Archive for the ‘electronics’ category: Page 17

Nov 7, 2022

Bacterial sensors send a jolt of electricity when triggered

Posted by in categories: chemistry, electronics

When you hit your finger with a hammer, you feel the pain immediately. And you react immediately.

But what if the pain comes 20 minutes after the hit? By then, the injury might be harder to heal.

Scientists and engineers at Rice University say the same is true for the environment. If a in a river goes unnoticed for 20 minutes, it might be too late to remediate.

Nov 3, 2022

Programmable Bacterial Sensors Detect Target Contaminants in Real Time

Posted by in category: electronics

Programmable bacteria attached to electrodes that deliver a electrical signal when the bacteria detect a target contaminant, enables real-time sensing, reports a study from Rice University. The engineered E.coli and electrodes are encapsulated in an agarose capsule to prevent the bacteria from falling off the electrodes. Prototypes developed by the team can detect contaminants in water such as thiosulfate and an endocrine disruptor in under five minutes.

Nov 1, 2022

Smart windows that can polarize sunlight could offer a low energy alternative to Wi-Fi

Posted by in categories: electronics, mobile phones

Sunshine streaming through a window could be directly harnessed for wireless data transmission to electronic devices. KAUST researchers have designed a smart glass system that can modulate the sunlight passing through it, encoding data into the light that can be detected and decoded by devices in the room. The use of sunlight to send data would offer a greener mode of communication compared to conventional Wi-Fi or cellular data transmission.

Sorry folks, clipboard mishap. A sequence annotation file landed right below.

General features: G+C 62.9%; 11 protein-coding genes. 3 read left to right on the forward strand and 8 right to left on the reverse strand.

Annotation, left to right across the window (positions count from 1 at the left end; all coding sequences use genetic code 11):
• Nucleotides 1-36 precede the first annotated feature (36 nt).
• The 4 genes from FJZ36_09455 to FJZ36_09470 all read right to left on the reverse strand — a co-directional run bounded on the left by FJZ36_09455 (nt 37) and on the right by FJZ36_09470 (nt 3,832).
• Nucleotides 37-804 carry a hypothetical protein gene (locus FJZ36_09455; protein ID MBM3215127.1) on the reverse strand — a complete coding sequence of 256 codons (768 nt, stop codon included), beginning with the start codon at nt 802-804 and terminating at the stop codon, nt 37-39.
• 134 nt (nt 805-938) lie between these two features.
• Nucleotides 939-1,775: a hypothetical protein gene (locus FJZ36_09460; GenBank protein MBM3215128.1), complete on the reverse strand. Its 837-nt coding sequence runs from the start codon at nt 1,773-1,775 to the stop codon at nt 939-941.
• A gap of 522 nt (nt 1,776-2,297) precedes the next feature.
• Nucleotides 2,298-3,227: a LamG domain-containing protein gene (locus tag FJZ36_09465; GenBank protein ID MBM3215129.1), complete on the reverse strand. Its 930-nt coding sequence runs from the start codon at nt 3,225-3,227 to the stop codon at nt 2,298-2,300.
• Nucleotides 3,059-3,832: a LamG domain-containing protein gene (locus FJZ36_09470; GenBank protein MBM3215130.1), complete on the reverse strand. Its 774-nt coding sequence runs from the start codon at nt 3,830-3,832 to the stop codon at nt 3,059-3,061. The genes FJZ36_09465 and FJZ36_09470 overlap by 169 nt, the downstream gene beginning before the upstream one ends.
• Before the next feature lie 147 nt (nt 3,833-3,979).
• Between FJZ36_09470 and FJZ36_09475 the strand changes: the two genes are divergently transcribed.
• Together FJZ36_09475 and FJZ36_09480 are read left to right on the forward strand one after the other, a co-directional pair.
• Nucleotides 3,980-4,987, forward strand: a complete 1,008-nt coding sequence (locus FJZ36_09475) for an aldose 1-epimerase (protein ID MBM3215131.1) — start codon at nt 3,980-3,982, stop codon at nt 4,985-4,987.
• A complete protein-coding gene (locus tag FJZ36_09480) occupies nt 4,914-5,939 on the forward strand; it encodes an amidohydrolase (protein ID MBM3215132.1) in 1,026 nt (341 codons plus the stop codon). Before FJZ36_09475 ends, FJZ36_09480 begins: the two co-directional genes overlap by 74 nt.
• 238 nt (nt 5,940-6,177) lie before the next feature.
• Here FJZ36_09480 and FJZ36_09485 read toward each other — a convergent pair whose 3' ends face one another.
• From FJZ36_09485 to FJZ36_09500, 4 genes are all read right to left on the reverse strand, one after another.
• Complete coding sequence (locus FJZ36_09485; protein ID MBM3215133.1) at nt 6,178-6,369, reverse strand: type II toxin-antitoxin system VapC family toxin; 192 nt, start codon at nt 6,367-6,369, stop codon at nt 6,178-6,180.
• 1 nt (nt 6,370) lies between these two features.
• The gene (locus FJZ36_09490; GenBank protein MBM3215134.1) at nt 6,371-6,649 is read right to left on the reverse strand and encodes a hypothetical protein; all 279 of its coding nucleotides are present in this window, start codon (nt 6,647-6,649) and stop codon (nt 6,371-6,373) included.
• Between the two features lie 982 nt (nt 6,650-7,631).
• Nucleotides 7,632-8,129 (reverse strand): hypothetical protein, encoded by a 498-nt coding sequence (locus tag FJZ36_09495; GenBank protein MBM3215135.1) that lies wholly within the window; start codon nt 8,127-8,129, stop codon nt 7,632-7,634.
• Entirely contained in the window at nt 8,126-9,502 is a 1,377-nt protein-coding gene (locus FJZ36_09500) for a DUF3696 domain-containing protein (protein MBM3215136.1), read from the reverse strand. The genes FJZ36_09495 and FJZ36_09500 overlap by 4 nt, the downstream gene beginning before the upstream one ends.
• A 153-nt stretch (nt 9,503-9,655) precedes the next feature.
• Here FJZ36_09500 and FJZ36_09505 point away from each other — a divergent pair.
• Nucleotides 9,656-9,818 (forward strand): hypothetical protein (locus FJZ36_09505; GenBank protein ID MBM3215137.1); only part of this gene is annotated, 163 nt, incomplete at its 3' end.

Basem Shihada had been exploring data encoding into an artificial light source when he had the lightbulb moment to use sunshine. “I was simply hoping to use a to record a video of the encoded light stream to try to decode the video to retrieve the data; that’s when I thought, why not do the same with the ?” Shihada recalls. “This would be much easier and can be done over the cell phone camera too. So we began to explore sunlight as an information carrier,” he says.

The team has now designed a sunlight communication system comprised of two parts. “There is a light modulator that can be embedded in a glass surface and an in-room receiver,” says Osama Amin, a research scientist in Shihada’s labs.

Oct 30, 2022

Alien life: Leaking radio waves and hidden megastructures could hint at extraterrestrials

Posted by in categories: alien life, electronics

Could we describe and search for proof of technology originating from outside of Earth?

If an alien were to look at Earth, many human technologies — from cell towers to fluorescent light bulbs — could be a beacon signifying the presence of life.

We are two astronomers who work on the search for extraterrestrial intelligence — or SETI. In our research, we try to characterize and detect signs of technology originating from beyond Earth. These are called technosignatures. While scanning the sky for a TV broadcast of some extraterrestrial Olympics may sound straightforward, searching for signs of distant, advanced civilizations is a much more nuanced and difficult task than it might seem. iStock.

Oct 28, 2022

New corrosion-detecting tech detects leaks in pipes before they occur

Posted by in category: electronics